Jared Davis and Andrea Alonte met in English class in the 11th grade. It was 2009, worlds away from 2020 and the current pandemic.
"I liked him and asked my friend to talk to him for me. You know how it is when you're in high school," says Andrea.
Eventually, the two got to know each other. "We didn't have assigned seats, so we were able to sit next to each other in class. But the teacher had to separate us because we talked too much," she says.
As for Jared, he says, "After the first year we were together, I told my mom this is the girl I want to marry. And the rest is history."
The high school sweethearts married in 2017.
A shared passion to help people
Presently, the Davises are both nurses at Sharp Grossmont Hospital. Jared is assigned to the Surgical Intensive Care Unit and Andrea works in the Medical Intensive Care Unit, where they help the sickest patients with COVID-19.
"I love taking care of patients," says Andrea, whose mother is also a nurse. "When I started nursing school and had my first clinical rotation, I felt this is exactly where I belonged. And when I was in the ICU, I knew it was meant to be," she says.
Jared initially wanted a career in law enforcement, following in the footsteps of his parents, who are both police officers. He also had a calling to help and serve, but he had a change of heart after memories of caring for his elderly grandmother during middle school led him to become a nurse.
"Before school, my mom and I would go to my grandma's house and help her get set up for the day, get her breakfast and help with her clothes."
Ultimately, his family brought in a hospice nurse to help. "I remember the nurse talking to me and saying how great it would be if I went into nursing," he says. The experience made a lasting impression on Jared.
Working in the ICU
As nurses in the ICU, Jared and Andrea routinely treat patients who require the highest level of care. They have specialized skills, extensive training and knowledge of disease pathology to provide interventions to sustain life.
The ICU is always busy and at times intense; it's where the most critically ill patients are treated. There are negative pressure rooms, which are designed to prevent germs from being pushed out through ventilation systems or corridors so they can't infect others — ideal for patients with COVID-19, given the highly contagious nature of the disease.
"We have something to talk about all the time," says Andrea.
Often, the couple exchange information and best practices that are useful to each other's teams, such as when a patient is experiencing a life-threatening emergency, also known as a code blue.
"If we have a code blue, we have to enter the patient room and initiate CPR," she says. While this might be a scary scenario for most individuals fearful of exposing themselves to the virus, the couple feel safe and protected.
"Sharp does a really good job to make sure we have personal protection equipment and everything we need when we go into a room," says Jared. "The hospital also lets us change into OR scrubs so we don't have to use our own," he says. This means the couple can change into their own clean clothes before leaving the hospital to head home.
Andrea adds, "We're in full-blown gear: gowns, goggles, face shields, N95 face masks, hairnets, double gloves and shoe covers. Sometimes it can get pretty hot."
Their responsibilities are similar and include assisting doctors with intubating patients when necessary. The procedure involves placing a breathing tube into the mouth and down the throat of the patient. The tube is connected to a ventilator, a machine that mimics breathing and allows oxygen to circulate throughout the body, so the lungs can rest and recover.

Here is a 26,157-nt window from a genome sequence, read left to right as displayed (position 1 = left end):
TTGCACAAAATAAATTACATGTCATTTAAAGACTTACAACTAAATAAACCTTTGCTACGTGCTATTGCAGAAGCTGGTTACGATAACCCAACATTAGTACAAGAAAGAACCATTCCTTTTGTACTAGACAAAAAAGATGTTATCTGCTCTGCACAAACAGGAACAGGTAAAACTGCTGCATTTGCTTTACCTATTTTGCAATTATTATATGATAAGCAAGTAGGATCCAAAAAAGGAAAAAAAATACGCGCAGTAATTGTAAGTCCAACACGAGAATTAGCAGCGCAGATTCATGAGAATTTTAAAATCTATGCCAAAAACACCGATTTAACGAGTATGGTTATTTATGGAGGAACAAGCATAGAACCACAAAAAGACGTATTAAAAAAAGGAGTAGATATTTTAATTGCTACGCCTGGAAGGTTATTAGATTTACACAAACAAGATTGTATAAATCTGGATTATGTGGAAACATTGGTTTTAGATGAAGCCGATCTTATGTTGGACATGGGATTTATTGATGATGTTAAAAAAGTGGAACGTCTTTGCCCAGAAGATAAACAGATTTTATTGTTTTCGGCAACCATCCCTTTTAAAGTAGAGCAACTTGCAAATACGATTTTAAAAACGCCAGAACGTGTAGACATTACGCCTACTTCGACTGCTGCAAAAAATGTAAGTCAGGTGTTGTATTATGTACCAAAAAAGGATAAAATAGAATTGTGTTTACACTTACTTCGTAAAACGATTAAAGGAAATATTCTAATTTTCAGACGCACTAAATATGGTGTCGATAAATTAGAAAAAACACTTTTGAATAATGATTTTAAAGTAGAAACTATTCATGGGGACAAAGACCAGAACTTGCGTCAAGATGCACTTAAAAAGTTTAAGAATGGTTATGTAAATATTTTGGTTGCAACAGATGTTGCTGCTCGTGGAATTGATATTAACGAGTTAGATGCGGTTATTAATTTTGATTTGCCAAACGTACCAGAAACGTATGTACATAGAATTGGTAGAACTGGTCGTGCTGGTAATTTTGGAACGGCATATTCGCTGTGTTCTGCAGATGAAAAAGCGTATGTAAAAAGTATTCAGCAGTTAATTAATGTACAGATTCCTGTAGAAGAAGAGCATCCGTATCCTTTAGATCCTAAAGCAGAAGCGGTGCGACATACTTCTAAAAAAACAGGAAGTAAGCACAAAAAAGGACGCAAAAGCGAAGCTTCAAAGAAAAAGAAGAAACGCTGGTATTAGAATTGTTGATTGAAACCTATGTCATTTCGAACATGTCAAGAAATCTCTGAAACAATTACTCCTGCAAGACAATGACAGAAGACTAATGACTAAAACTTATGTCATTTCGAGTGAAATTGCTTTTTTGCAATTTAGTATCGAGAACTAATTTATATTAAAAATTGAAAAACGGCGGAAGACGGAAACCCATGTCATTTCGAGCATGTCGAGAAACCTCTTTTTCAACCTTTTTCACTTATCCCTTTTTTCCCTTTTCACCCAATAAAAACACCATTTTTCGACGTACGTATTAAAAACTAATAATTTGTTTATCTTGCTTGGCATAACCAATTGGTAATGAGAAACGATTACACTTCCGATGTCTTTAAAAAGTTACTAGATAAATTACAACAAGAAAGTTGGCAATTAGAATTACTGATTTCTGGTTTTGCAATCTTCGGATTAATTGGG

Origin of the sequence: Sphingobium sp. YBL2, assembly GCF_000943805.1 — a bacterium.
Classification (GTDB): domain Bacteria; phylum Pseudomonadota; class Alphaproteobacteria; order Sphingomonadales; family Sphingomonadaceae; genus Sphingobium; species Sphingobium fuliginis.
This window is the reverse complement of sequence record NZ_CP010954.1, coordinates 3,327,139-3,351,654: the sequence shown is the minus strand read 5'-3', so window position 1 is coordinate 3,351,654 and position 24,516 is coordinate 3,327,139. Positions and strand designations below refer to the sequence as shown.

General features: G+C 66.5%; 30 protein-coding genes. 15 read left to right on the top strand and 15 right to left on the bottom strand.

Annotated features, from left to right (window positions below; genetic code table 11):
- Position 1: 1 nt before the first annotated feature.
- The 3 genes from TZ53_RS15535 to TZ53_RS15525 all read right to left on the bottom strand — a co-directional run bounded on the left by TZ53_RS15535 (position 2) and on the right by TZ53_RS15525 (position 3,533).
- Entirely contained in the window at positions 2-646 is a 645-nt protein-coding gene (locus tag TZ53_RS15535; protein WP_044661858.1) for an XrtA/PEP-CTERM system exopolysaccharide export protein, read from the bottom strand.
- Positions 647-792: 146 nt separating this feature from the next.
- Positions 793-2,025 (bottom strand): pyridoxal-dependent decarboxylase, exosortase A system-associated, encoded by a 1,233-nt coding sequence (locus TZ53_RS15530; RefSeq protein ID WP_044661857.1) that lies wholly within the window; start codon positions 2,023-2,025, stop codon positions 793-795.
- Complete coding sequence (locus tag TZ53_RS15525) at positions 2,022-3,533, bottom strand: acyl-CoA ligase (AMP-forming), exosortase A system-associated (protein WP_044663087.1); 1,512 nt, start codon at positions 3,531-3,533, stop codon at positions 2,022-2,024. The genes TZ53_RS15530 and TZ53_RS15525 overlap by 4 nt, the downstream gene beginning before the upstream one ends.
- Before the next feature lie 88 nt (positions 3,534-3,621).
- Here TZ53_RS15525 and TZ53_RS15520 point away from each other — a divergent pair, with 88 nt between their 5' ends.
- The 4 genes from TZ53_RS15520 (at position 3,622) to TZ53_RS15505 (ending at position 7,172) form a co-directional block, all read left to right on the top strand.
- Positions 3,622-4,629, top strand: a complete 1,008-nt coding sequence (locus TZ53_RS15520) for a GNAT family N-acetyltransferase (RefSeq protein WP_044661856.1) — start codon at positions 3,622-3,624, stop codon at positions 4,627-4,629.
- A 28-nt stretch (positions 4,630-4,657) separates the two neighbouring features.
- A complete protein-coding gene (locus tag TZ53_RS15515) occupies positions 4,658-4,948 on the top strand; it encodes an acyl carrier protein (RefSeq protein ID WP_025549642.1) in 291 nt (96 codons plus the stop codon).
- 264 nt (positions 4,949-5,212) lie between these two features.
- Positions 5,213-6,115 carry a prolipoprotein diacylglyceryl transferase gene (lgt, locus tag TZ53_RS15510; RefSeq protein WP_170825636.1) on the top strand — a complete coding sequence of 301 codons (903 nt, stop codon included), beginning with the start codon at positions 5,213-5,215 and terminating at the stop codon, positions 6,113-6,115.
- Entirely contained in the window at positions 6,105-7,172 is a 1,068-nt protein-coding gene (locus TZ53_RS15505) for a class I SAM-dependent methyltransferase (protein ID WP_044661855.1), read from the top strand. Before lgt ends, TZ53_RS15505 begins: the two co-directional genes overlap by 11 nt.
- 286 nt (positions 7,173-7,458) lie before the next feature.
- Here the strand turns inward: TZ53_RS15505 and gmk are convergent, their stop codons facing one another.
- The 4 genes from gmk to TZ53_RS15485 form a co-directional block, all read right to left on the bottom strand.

"Patients are also pronated, and we shift them from side to side," says Andrea. Pronating, or turning patients onto their stomach, is a common practice that helps patients with lung expansion and oxygenation.
For the safety of everyone, families of patients with COVID-19 aren't typically able to visit loved ones, although exceptions are now being made in end-of-life situations. One of the most rewarding, yet difficult, aspects of their job is bridging the communication gap between patients and families.
"We use iPads for Zoom calls and spend time with families over cellphones to connect and help ease their anxiety," says Jared.
Andrea shares loving details about their care. For women, she washes their hair and sometimes braids it. And when men have a 5 o'clock shadow, she gives them a clean, fresh shave.
"Families like hearing that even though their loved ones may be in the hospital, they're getting a little bit of pampering," she says.
Self-care and a new adventure
Being an ICU nurse can be an intense job. But living in Ocean Beach and hanging out with their vivacious pair of Labrador retrievers, Nikko and Hudson, give Jared and Andrea the dose of relaxation and adventure they need to recharge when they're away from the hospital.
"Even though we have the beach in our own backyard, we love going to Coronado. It feels like a getaway. We grab a doughnut, watch the waves and de-stress," says Andrea.
Besides beach adventures with their "fur babies," they'll soon be embarking on a new adventure: parenthood. They are expecting their first baby in February 2021.
Jared says, "I've been wanting this for a while, so I was more excited than she was when we found out."
While pregnant, Andrea's work responsibilities have been altered to limit her contact with patients.
As for a preference for a boy or a girl, the happy couple says, "We just want a healthy child."
For the news media: To talk with Jared and Andrea Davis about their experience taking care of patients with COVID-19 for an upcoming story, contact Erica Carlson, senior public relations specialist, at email@example.com.